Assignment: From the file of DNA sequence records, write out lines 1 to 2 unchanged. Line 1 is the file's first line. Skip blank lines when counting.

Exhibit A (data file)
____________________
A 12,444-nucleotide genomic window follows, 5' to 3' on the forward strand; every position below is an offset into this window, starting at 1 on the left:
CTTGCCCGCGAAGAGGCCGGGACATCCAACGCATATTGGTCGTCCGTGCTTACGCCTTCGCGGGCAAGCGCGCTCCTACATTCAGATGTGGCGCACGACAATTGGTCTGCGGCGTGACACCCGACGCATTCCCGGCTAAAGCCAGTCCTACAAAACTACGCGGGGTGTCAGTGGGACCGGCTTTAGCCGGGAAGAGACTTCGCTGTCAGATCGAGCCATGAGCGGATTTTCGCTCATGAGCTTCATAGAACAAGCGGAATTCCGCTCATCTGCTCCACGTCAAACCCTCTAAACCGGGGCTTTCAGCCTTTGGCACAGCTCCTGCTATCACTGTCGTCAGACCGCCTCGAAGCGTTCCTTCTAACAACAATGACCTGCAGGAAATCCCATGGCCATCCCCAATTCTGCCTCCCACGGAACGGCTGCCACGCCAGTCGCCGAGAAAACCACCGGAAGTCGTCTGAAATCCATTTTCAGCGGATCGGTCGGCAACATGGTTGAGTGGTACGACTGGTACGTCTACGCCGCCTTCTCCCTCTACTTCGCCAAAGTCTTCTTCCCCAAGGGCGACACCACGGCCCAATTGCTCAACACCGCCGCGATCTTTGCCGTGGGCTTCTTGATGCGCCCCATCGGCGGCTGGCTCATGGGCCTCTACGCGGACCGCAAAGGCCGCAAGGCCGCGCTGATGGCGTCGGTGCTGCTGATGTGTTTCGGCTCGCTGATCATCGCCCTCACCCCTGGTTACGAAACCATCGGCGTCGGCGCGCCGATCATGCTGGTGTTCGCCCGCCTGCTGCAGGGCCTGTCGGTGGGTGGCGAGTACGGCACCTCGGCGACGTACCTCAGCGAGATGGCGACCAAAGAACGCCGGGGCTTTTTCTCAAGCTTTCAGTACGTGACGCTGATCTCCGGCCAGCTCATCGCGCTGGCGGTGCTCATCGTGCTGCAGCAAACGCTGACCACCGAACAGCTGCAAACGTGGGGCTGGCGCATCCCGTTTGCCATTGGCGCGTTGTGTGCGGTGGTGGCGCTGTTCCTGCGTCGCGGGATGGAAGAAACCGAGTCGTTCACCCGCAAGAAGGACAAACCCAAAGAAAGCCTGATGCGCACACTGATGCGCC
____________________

A 12,444-nucleotide genomic window follows, 5' to 3' on the forward strand; every position below is an offset into this window, starting at 1 on the left:
CTTGCCCGCGAAGAGGCCGGGACATCCAACGCATATTGGTCGTCCGTGCTTACGCCTTCGCGGGCAAGCGCGCTCCTACATTCAGATGTGGCGCACGACAATTGGTCTGCGGCGTGACACCCGACGCATTCCCGGCTAAAGCCAGTCCTACAAAACTACGCGGGGTGTCAGTGGGACCGGCTTTAGCCGGGAAGAGACTTCGCTGTCAGATCGAGCCATGAGCGGATTTTCGCTCATGAGCTTCATAGAACAAGCGGAATTCCGCTCATCTGCTCCACGTCAAACCCTCTAAACCGGGGCTTTCAGCCTTTGGCACAGCTCCTGCTATCACTGTCGTCAGACCGCCTCGAAGCGTTCCTTCTAACAACAATGACCTGCAGGAAATCCCATGGCCATCCCCAATTCTGCCTCCCACGGAACGGCTGCCACGCCAGTCGCCGAGAAAACCACCGGAAGTCGTCTGAAATCCATTTTCAGCGGATCGGTCGGCAACATGGTTGAGTGGTACGACTGGTACGTCTACGCCGCCTTCTCCCTCTACTTCGCCAAAGTCTTCTTCCCCAAGGGCGACACCACGGCCCAATTGCTCAACACCGCCGCGATCTTTGCCGTGGGCTTCTTGATGCGCCCCATCGGCGGCTGGCTCATGGGCCTCTACGCGGACCGCAAAGGCCGCAAGGCCGCGCTGATGGCGTCGGTGCTGCTGATGTGTTTCGGCTCGCTGATCATCGCCCTCACCCCTGGTTACGAAACCATCGGCGTCGGCGCGCCGATCATGCTGGTGTTCGCCCGCCTGCTGCAGGGCCTGTCGGTGGGTGGCGAGTACGGCACCTCGGCGACGTACCTCAGCGAGATGGCGACCAAAGAACGCCGGGGCTTTTTCTCAAGCTTTCAGTACGTGACGCTGATCTCCGGCCAGCTCATCGCGCTGGCGGTGCTCATCGTGCTGCAGCAAACGCTGACCACCGAACAGCTGCAAACGTGGGGCTGGCGCATCCCGTTTGCCATTGGCGCGTTGTGTGCGGTGGTGGCGCTGTTCCTGCGTCGCGGGATGGAAGAAACCGAGTCGTTCACCCGCAAGAAGGACAAACCCAAAGAAAGCCTGATGCGCACACTGATGCGCC